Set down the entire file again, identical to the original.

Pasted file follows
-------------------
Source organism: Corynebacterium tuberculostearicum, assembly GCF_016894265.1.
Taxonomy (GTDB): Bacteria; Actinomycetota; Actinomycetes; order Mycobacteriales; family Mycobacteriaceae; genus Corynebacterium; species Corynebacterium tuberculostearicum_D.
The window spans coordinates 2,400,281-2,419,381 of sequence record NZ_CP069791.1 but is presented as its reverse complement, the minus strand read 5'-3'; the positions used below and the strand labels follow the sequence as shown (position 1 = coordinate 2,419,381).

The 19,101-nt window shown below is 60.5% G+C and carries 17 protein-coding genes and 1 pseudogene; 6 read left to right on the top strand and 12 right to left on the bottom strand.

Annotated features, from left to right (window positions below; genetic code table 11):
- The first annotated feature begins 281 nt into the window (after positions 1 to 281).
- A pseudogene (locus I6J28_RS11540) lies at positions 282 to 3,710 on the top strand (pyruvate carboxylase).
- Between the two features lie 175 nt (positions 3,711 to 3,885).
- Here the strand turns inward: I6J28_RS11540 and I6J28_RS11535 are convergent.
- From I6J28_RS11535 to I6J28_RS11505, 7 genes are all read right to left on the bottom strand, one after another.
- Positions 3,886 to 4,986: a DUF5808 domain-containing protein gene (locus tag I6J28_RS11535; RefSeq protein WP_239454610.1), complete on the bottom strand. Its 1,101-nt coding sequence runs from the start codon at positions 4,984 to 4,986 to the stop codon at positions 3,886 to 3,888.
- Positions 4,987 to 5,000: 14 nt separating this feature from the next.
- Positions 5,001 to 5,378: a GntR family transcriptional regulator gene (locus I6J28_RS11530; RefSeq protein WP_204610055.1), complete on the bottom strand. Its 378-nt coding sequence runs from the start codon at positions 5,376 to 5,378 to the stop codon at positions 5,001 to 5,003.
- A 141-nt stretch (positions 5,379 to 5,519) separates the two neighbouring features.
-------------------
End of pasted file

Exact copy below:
Source organism: Corynebacterium tuberculostearicum, assembly GCF_016894265.1.
Taxonomy (GTDB): Bacteria; Actinomycetota; Actinomycetes; order Mycobacteriales; family Mycobacteriaceae; genus Corynebacterium; species Corynebacterium tuberculostearicum_D.
The window spans coordinates 2,400,281-2,419,381 of sequence record NZ_CP069791.1 but is presented as its reverse complement, the minus strand read 5'-3'; the positions used below and the strand labels follow the sequence as shown (position 1 = coordinate 2,419,381).

The 19,101-nt window shown below is 60.5% G+C and carries 17 protein-coding genes and 1 pseudogene; 6 read left to right on the top strand and 12 right to left on the bottom strand.

Annotated features, from left to right (window positions below; genetic code table 11):
- The first annotated feature begins 281 nt into the window (after positions 1 to 281).
- A pseudogene (locus I6J28_RS11540) lies at positions 282 to 3,710 on the top strand (pyruvate carboxylase).
- Between the two features lie 175 nt (positions 3,711 to 3,885).
- Here the strand turns inward: I6J28_RS11540 and I6J28_RS11535 are convergent.
- From I6J28_RS11535 to I6J28_RS11505, 7 genes are all read right to left on the bottom strand, one after another.
- Positions 3,886 to 4,986: a DUF5808 domain-containing protein gene (locus tag I6J28_RS11535; RefSeq protein WP_239454610.1), complete on the bottom strand. Its 1,101-nt coding sequence runs from the start codon at positions 4,984 to 4,986 to the stop codon at positions 3,886 to 3,888.
- Positions 4,987 to 5,000: 14 nt separating this feature from the next.
- Positions 5,001 to 5,378: a GntR family transcriptional regulator gene (locus I6J28_RS11530; RefSeq protein WP_204610055.1), complete on the bottom strand. Its 378-nt coding sequence runs from the start codon at positions 5,376 to 5,378 to the stop codon at positions 5,001 to 5,003.
- A 141-nt stretch (positions 5,379 to 5,519) separates the two neighbouring features.